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I get him mixed up with Arlo Guthrie.
Bobby was a folk singer with few fans 8 months before JFK was assasinated.Much has happened since then. But Dylan's words are all still as powerful as if they come from an eternal dimension.
A sexier Dylan.http://thevintagent.blogspot.com/2009/01/highway-61-revisitedon-triumph.html
Maggie's Farm noticed this Dylan cover.
I am just so pleased that Dylan is putting this stuff up on his YouTube channel, making it embeddable. This means he gets the internet and appreciates what new media people like me do for him. It's a good thing, not ripping him off. I very personally feel gratified.
Dylan was smarter than Baez, he knew where it was all leading, think Pol Pot.
Joan Baez said: …He’d given us, by that point , the greatest songs in our anti-war, civil rights arsenals. Thirty some years, whenever I go to a march or a sit-in, or a lie-in, or a be-in, or a jail-in, people’d say, 'Is Bob coming?’ I’d say, 'He never comes, you moron…you know, when are you gonna get it?—never did, never will.' link
Check out Bob Dylan TV! And, good lord, buy the new album "Tempest."I did! He wrote a 14 minute song about the Titanic!
The backdrop is so distracting. It's amazing how little in the way of production they got away with on those early shows.
Funny video until 'shiate got real, yo!'And this:How do they get 'Doo-cane' out of 'Du-ques-knee'?
'Brownsville Girl' ftw.
How many times must a man look up before he can really see the sky?One of the dumbest lyrics in the history of Rock 'N' Roll,...
How many times must a man look up before he can really see the sky?Is that a self-referential question?I only ask because of your constant teasing about conservative vs. politically-liberal values.I'm reading a fascinating book by Albert Nock, "The Theory of Education in the United States." Now, Mr. Nock was educated in the late 19th century according to the classical style.The book consists in a lecture he delivered in the 1930's after the revolutionary upheaval in the American education system that took place during the early days of the Progressive Era. What really caught my eye, though, was his definition of intelligence. I've never been satisfied with our definitions of it. Nowadays, someone is considered intelligent if he gets good grades; or if he's witty; or, maybe, if he shows a flair for riffing off ideas.Nock finally closed the loop for me.The person of intelligence is the one who always intends to "see things as they are," the one who never permits his view of them to be directed by convention, by the hope of advantage, or by an irrational and arbitrary authoritarianism. He allows the current of his consciousness to flow in perfect freedom over any object that may be presented to it, uncontrolled by prejudice, prepossession or formula; and thus we may say that there are certain integrities at the root of intelligence which give it somewhat the aspect of a moral as well as an intellectual attribute."I think you're intelligent. Don't spoil it for me.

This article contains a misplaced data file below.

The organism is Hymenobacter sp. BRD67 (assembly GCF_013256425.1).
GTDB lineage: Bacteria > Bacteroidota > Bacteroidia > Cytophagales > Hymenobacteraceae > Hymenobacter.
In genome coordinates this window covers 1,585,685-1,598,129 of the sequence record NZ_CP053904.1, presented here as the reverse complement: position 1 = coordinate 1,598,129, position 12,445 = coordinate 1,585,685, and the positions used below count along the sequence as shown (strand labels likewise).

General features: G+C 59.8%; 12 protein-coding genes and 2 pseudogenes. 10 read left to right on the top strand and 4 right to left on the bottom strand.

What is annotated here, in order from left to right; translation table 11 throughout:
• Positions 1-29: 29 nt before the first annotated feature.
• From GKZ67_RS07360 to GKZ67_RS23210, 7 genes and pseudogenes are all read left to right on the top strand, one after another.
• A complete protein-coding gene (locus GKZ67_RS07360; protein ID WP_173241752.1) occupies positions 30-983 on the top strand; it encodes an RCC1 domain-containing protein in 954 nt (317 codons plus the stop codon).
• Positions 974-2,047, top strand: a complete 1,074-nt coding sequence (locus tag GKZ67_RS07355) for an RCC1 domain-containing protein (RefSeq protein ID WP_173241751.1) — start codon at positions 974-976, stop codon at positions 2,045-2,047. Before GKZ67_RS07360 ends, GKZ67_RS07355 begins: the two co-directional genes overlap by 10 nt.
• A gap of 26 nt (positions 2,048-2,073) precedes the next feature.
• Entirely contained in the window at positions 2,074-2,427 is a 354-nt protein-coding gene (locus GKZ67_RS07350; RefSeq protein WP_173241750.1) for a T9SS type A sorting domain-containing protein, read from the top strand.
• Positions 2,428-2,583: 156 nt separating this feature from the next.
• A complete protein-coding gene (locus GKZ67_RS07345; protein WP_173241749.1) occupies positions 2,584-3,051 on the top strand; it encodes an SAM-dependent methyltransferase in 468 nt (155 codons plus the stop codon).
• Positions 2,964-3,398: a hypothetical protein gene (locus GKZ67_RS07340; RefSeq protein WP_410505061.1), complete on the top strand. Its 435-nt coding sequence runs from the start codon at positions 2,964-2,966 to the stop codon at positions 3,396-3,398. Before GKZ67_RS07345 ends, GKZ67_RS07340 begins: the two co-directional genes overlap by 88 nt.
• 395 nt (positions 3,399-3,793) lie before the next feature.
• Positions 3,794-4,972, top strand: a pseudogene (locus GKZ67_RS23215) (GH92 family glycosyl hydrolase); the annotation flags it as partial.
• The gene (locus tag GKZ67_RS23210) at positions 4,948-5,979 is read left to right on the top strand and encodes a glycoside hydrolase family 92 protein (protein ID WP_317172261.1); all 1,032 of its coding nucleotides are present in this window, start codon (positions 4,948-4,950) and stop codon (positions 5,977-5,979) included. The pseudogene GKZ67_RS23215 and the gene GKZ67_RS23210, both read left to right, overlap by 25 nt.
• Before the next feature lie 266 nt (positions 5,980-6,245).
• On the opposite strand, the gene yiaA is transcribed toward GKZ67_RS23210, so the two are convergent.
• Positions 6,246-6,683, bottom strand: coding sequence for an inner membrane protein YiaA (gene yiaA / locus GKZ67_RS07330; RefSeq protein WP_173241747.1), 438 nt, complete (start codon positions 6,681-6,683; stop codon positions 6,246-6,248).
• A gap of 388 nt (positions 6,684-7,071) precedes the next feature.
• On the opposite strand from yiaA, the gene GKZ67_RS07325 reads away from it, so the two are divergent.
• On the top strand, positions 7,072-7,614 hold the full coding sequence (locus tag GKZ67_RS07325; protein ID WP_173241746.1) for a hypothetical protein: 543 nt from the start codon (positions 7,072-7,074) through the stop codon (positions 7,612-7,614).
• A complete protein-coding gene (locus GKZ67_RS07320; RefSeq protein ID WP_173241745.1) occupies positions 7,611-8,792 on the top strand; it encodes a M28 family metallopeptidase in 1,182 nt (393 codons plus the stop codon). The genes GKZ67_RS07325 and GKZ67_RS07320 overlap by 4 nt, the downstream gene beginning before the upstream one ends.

My friend Crack: Dylan is a deeply emotional subject for me. So I will say to you that there are times when humans see more into the eternal spiritual realms than they do other times. They "see the light". So it's best not to criticize what you don't yet understand.
@rh, that was great. And, btw, Buddy Larsen has been a gem of a commenter over at Maggie's for years. As have you.
traditionalguy,I like how your comment came right after Craig Howard's excellent description of my own approach to the world.Sorry, but being blinded by the "light" is not intelligent,...
I've been listening to Tempest for the last several days. Very interesting. Also the RS interview, and then right before that I picked up "Who's That Man" a recent bio. So I've been immersing myself. He certainly is an original, an all-American original. I have a lot to thank him for personally.Some of his best work has come in his later years. Time Out of Mind, and Love and Theft might be my all-time favorite. Modern Times had some really interesting songs.
I have Tempest and have been listening to it quite a bit. Some very good songs. The usual clever lyrics. Very nice plays on traditional forms (e.g. Early Roman Kings - adds a change to the IV to the traditional Manish Boy riff that's just the right length to preserve the tension while giving a bit of release.)One I can't quite come to terms with is the title track. Some of the verses are well written, but 45 of them? The simple waltz tune can't sustain the song that long. Did Gordon Lightfoot bribe him to take over the title of most interminable shipwreck song ever?